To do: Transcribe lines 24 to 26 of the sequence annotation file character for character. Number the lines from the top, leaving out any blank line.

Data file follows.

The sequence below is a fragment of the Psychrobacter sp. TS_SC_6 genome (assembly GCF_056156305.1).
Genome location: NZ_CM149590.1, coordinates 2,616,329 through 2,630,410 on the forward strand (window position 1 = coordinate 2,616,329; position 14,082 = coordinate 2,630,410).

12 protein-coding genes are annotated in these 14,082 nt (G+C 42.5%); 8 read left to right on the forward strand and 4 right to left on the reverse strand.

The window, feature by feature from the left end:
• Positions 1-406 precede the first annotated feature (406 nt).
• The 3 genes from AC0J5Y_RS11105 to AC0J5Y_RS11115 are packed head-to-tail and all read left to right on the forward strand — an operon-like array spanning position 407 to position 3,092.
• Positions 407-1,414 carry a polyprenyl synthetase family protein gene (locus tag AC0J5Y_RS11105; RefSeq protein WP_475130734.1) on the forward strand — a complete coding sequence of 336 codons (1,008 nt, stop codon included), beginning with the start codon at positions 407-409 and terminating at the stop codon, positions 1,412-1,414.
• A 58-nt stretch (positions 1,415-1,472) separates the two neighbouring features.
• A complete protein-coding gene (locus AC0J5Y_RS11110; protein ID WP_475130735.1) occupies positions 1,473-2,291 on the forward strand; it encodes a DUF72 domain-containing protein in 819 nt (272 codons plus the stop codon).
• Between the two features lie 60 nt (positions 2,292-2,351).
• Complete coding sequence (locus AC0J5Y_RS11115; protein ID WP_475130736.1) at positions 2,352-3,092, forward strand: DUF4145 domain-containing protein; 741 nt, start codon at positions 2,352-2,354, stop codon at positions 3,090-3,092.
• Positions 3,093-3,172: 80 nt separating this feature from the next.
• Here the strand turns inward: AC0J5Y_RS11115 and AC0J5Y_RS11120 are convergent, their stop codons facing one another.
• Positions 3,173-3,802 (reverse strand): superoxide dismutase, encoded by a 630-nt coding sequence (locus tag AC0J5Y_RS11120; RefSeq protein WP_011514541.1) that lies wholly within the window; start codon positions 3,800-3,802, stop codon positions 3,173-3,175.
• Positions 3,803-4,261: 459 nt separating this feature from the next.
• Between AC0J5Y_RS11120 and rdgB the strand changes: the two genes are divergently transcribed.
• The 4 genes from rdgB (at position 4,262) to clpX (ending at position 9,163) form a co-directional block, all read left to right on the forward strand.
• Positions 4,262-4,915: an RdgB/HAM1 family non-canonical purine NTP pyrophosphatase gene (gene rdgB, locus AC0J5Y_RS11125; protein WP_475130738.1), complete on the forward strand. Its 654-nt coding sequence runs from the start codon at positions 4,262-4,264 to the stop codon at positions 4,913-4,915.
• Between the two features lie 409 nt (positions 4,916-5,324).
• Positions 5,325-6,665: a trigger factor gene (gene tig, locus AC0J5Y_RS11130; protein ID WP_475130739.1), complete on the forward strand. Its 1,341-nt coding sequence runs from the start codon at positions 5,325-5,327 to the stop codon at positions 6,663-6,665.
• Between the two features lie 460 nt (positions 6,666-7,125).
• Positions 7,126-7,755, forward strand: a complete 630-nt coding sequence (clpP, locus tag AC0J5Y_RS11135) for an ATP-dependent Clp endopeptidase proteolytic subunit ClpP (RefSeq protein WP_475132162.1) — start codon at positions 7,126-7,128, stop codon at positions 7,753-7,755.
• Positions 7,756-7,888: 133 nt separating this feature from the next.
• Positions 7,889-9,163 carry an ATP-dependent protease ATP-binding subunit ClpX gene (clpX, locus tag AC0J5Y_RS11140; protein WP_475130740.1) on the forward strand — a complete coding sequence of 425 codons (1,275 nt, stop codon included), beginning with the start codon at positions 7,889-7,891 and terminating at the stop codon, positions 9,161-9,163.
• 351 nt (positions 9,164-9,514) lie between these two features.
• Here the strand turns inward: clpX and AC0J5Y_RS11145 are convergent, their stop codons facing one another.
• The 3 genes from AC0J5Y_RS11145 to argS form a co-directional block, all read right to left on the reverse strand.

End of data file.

• Positions 7,889-9,163 carry an ATP-dependent protease ATP-binding subunit ClpX gene (clpX, locus tag AC0J5Y_RS11140; protein WP_475130740.1) on the forward strand — a complete coding sequence of 425 codons (1,275 nt, stop codon included), beginning with the start codon at positions 7,889-7,891 and terminating at the stop codon, positions 9,161-9,163.
• 351 nt (positions 9,164-9,514) lie between these two features.
• Here the strand turns inward: clpX and AC0J5Y_RS11145 are convergent, their stop codons facing one another.